Staff Publications

Staff Publications

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    'Staff publications' is the digital repository of Wageningen University & Research

    'Staff publications' contains references to publications authored by Wageningen University staff from 1976 onward.

    Publications authored by the staff of the Research Institutes are available from 1995 onwards.

    Full text documents are added when available. The database is updated daily and currently holds about 240,000 items, of which 72,000 in open access.

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Record number 456296
Title Molecular dynamics simulation of energy migration between tryptophan residues in apoflavodoxin
Author(s) Nunthaboot, N.; Tanaka, F.; Kokpol, S.; Visser, N.V.; Amerongen, H. van; Visser, A.J.W.G.
Source RSC Advances : An international journal to further the chemical sciences 4 (2014). - ISSN 2046-2069 - p. 31443 - 31451.
DOI https://doi.org/10.1039/c4ra03779k
Department(s) Biophysics
Biochemistry
Publication type Refereed Article in a scientific journal
Publication year 2014
Keyword(s) time-resolved fluorescence - azotobacter-vinelandii - anisotropy decay - force-field - flavodoxin - proteins - water - pathway - system - state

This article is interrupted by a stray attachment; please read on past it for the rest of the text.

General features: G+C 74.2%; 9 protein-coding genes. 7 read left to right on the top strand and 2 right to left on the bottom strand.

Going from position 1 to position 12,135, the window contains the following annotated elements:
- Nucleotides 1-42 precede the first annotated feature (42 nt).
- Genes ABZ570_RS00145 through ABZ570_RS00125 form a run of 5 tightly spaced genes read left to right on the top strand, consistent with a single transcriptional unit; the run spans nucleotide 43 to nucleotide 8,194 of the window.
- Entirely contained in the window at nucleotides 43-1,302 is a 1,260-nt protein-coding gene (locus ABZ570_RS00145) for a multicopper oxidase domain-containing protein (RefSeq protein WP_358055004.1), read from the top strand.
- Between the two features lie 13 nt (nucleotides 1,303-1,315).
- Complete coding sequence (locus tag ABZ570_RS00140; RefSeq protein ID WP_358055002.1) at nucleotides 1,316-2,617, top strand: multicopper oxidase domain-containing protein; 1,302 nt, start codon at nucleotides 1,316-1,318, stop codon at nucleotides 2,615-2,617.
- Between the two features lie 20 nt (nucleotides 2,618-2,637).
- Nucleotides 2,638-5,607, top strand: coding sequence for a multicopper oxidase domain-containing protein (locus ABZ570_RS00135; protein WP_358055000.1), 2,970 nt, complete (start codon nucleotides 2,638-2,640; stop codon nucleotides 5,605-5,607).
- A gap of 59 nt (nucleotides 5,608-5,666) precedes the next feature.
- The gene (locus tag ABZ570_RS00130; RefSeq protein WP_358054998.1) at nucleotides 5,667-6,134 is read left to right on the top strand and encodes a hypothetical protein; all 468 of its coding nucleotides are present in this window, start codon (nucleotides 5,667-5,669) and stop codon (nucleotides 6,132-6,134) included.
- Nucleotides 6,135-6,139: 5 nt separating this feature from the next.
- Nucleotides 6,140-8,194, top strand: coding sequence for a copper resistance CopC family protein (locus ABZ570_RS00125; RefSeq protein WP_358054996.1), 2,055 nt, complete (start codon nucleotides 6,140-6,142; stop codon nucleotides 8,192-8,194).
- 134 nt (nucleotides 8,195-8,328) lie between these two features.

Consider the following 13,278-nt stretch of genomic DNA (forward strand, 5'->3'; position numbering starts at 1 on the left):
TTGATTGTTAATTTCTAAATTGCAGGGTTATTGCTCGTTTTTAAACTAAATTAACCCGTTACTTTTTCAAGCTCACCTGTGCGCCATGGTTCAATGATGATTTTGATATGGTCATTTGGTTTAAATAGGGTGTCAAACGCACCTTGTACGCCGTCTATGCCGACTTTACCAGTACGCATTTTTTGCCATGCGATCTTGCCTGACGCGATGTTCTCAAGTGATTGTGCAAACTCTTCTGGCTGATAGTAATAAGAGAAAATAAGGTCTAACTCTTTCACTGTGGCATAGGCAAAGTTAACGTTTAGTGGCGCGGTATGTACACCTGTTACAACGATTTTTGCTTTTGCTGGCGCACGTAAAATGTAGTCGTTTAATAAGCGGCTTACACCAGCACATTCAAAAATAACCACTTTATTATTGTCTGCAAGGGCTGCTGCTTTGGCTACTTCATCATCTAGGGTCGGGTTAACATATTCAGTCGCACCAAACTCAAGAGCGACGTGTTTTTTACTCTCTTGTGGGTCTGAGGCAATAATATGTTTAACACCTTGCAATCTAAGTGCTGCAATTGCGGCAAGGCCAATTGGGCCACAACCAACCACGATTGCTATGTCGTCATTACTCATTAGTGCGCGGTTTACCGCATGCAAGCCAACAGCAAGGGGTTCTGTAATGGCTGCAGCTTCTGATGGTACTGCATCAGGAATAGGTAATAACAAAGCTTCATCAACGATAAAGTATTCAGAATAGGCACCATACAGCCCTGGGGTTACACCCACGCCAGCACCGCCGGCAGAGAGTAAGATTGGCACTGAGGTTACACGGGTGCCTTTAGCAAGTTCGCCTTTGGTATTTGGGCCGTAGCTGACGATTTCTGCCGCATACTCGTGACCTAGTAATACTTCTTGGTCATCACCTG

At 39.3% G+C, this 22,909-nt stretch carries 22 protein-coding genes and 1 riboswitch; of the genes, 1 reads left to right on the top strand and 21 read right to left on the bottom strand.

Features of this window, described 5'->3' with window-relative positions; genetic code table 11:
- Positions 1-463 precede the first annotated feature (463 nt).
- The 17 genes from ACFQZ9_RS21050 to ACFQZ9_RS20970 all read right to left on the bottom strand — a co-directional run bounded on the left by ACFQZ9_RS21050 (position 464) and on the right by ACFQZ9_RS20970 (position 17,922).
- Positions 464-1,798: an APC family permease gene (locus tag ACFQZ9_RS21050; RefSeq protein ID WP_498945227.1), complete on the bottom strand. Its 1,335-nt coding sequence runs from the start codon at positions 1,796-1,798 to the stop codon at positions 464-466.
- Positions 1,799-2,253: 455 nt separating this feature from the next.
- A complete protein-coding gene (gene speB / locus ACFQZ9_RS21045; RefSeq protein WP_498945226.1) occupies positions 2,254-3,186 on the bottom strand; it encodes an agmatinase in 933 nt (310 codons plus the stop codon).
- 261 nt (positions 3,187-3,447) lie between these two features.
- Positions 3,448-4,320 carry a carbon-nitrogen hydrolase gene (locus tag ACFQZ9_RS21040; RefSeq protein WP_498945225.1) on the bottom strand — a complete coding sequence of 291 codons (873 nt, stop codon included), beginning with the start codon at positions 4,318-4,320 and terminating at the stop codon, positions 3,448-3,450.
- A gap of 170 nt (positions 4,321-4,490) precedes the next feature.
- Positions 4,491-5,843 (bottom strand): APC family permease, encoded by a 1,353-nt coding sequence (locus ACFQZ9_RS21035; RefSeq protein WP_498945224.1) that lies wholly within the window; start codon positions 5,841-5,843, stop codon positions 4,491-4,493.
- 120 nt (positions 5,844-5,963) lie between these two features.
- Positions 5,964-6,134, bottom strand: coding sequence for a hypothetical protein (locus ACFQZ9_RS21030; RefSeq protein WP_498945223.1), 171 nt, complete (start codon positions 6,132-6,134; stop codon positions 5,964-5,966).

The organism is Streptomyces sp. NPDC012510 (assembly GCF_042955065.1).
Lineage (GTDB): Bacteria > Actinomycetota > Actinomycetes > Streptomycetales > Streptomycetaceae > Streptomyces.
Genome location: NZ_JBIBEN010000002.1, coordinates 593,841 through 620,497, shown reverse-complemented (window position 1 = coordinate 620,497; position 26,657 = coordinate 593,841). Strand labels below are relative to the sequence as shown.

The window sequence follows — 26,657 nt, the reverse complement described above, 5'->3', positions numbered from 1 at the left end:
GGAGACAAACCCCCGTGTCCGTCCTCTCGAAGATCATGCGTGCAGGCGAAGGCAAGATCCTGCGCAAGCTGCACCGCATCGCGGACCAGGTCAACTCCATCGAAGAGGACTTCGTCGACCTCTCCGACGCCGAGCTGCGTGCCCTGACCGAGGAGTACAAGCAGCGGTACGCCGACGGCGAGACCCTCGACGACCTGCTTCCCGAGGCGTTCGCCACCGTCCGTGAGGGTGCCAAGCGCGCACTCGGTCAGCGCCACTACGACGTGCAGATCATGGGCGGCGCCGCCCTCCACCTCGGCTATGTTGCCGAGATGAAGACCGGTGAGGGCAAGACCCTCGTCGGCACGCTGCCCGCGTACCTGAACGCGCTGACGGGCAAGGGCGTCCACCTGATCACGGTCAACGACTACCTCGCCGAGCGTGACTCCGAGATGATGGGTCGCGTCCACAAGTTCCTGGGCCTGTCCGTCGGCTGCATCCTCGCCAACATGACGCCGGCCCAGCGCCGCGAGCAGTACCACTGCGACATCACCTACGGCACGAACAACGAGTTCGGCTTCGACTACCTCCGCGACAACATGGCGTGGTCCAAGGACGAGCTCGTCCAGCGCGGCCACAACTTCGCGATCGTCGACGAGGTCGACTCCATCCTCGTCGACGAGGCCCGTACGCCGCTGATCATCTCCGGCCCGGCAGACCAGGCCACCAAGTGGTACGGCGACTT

Abstract Molecular dynamics (MD) simulations over a 30 ns trajectory have been carried out on apoflavodoxin from Azotobacter vinelandii to compare with the published, experimental time-resolved fluorescence anisotropy results of F¨orster Resonance Energy Transfer (FRET) between the three tryptophan residues. MD analysis of atomic coordinates yielding both the time course of geometric parameters and the time-correlated second-order Legendre polynomial functions reflects immobilization of tryptophans in the protein matrix. However, one tryptophan residue (Trp167) undergoes flip-flop motion on the nanosecond timescale. The simulated time-resolved fluorescence anisotropy of tryptophan residues in apoflavodoxin implying a model of two unidirectional FRET pathways is in very good agreement with the experimental time-resolved fluorescence anisotropy, although the less efficient FRET pathway cannot be resolved and is hidden in the contribution of a slow protein motion.
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